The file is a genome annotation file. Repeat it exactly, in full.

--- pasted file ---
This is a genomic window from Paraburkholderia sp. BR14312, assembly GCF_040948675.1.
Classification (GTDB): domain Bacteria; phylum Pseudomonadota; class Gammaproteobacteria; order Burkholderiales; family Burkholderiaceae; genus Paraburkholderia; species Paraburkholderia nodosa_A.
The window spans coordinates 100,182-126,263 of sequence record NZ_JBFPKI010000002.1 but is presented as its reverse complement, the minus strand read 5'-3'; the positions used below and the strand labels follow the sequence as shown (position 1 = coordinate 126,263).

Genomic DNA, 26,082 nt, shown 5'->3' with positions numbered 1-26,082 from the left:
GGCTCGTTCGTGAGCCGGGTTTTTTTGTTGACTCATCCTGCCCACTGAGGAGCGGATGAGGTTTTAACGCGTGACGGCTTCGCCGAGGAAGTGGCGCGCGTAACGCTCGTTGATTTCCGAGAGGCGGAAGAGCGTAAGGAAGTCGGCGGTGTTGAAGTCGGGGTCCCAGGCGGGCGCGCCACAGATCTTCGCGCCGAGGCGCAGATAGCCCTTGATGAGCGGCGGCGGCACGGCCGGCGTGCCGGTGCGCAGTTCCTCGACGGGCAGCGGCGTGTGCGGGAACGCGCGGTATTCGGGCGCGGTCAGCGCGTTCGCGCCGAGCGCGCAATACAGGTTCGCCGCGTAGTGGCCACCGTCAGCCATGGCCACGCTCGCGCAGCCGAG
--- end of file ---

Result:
This is a genomic window from Paraburkholderia sp. BR14312, assembly GCF_040948675.1.
Classification (GTDB): domain Bacteria; phylum Pseudomonadota; class Gammaproteobacteria; order Burkholderiales; family Burkholderiaceae; genus Paraburkholderia; species Paraburkholderia nodosa_A.
The window spans coordinates 100,182-126,263 of sequence record NZ_JBFPKI010000002.1 but is presented as its reverse complement, the minus strand read 5'-3'; the positions used below and the strand labels follow the sequence as shown (position 1 = coordinate 126,263).

Genomic DNA, 26,082 nt, shown 5'->3' with positions numbered 1-26,082 from the left:
GGCTCGTTCGTGAGCCGGGTTTTTTTGTTGACTCATCCTGCCCACTGAGGAGCGGATGAGGTTTTAACGCGTGACGGCTTCGCCGAGGAAGTGGCGCGCGTAACGCTCGTTGATTTCCGAGAGGCGGAAGAGCGTAAGGAAGTCGGCGGTGTTGAAGTCGGGGTCCCAGGCGGGCGCGCCACAGATCTTCGCGCCGAGGCGCAGATAGCCCTTGATGAGCGGCGGCGGCACGGCCGGCGTGCCGGTGCGCAGTTCCTCGACGGGCAGCGGCGTGTGCGGGAACGCGCGGTATTCGGGCGCGGTCAGCGCGTTCGCGCCGAGCGCGCAATACAGGTTCGCCGCGTAGTGGCCACCGTCAGCCATGGCCACGCTCGCGCAGCCGAG